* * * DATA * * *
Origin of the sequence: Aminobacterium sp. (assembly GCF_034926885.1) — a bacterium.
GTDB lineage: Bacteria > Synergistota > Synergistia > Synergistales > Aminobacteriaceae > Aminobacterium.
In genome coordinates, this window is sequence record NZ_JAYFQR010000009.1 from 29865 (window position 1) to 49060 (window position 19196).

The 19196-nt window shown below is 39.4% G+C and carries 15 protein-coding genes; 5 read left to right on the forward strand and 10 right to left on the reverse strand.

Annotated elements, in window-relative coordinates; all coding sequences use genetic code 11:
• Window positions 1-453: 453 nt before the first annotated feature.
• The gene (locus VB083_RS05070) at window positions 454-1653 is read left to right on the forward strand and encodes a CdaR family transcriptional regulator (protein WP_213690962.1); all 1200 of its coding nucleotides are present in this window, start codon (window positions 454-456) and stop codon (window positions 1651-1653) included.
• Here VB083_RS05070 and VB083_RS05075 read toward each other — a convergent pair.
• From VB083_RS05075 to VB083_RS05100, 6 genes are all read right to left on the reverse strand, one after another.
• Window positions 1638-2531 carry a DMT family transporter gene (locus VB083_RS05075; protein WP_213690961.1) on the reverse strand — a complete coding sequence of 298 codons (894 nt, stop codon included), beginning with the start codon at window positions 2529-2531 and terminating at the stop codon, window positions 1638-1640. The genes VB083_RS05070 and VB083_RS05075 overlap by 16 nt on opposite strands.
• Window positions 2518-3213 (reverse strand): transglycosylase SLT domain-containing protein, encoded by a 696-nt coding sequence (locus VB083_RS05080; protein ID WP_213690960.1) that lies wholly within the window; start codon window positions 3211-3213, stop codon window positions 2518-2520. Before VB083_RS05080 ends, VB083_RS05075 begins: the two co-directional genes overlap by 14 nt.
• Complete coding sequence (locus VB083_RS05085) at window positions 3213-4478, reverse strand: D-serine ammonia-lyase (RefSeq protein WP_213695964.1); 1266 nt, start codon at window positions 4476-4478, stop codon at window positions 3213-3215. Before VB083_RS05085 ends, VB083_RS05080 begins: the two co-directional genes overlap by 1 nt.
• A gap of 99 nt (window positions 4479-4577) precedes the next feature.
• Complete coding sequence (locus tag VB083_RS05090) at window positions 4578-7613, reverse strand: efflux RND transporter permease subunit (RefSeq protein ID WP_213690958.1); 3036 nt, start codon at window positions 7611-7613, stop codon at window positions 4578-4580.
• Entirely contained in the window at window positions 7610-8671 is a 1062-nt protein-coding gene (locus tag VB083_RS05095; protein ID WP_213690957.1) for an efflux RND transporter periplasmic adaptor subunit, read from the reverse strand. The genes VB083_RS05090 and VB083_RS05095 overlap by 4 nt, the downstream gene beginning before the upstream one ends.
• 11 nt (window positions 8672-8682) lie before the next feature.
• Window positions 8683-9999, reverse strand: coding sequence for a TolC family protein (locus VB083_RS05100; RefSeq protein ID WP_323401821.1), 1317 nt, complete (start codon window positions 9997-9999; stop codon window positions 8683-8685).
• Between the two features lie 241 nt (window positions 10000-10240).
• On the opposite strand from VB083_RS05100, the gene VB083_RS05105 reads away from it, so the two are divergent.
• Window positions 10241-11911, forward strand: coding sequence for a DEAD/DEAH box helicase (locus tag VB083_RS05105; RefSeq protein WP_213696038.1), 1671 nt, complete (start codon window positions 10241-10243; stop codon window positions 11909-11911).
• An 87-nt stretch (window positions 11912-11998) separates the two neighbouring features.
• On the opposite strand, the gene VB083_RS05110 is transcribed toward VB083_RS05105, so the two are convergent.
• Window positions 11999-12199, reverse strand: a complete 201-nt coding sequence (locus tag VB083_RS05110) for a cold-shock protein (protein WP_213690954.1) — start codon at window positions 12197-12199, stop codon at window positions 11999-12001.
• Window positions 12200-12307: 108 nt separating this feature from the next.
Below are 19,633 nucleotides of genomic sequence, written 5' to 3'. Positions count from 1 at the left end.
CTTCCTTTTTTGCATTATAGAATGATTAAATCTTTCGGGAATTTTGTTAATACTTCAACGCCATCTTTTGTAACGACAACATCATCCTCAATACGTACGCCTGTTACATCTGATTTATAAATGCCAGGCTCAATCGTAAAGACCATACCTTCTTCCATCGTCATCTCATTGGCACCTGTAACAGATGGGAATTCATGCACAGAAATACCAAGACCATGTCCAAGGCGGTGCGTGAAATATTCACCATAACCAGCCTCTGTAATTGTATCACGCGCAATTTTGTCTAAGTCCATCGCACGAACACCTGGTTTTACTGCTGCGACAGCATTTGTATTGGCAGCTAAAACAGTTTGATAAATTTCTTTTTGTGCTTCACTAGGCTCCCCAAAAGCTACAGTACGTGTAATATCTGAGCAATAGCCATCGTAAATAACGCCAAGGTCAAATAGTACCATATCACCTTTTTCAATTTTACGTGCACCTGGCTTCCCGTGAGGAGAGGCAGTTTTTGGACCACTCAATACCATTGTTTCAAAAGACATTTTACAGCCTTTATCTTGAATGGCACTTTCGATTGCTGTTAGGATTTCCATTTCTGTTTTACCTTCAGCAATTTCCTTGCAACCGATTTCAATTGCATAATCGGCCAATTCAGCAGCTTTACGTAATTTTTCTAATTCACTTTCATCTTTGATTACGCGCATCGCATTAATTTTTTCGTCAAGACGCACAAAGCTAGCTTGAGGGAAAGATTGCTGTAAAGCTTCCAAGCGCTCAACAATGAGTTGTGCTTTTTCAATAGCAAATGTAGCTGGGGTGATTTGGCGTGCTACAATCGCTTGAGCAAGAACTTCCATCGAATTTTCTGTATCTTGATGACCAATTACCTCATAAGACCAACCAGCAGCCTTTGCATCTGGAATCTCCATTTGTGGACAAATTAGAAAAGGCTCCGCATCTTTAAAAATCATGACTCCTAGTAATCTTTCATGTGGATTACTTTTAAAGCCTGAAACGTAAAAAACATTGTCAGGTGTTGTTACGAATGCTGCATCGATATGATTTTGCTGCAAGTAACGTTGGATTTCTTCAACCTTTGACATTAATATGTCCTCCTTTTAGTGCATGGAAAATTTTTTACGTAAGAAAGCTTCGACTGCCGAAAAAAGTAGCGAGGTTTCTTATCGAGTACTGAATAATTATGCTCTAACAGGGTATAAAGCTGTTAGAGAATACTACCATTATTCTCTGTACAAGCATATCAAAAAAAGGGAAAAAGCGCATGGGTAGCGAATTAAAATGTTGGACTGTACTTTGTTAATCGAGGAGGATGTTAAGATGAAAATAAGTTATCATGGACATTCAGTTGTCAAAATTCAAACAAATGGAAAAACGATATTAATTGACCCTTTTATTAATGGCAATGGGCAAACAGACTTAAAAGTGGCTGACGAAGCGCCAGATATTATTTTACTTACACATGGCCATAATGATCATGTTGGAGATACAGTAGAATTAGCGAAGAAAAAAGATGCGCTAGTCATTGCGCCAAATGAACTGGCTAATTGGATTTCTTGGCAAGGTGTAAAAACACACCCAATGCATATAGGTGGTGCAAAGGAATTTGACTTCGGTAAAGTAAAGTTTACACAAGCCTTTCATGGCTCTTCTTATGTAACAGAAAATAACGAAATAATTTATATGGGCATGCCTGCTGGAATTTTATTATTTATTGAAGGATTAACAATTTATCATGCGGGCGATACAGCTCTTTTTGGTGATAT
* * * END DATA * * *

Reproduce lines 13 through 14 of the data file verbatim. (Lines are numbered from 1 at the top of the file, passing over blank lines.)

• A gap of 99 nt (window positions 4479-4577) precedes the next feature.
• Complete coding sequence (locus tag VB083_RS05090) at window positions 4578-7613, reverse strand: efflux RND transporter permease subunit (RefSeq protein ID WP_213690958.1); 3036 nt, start codon at window positions 7611-7613, stop codon at window positions 4578-4580.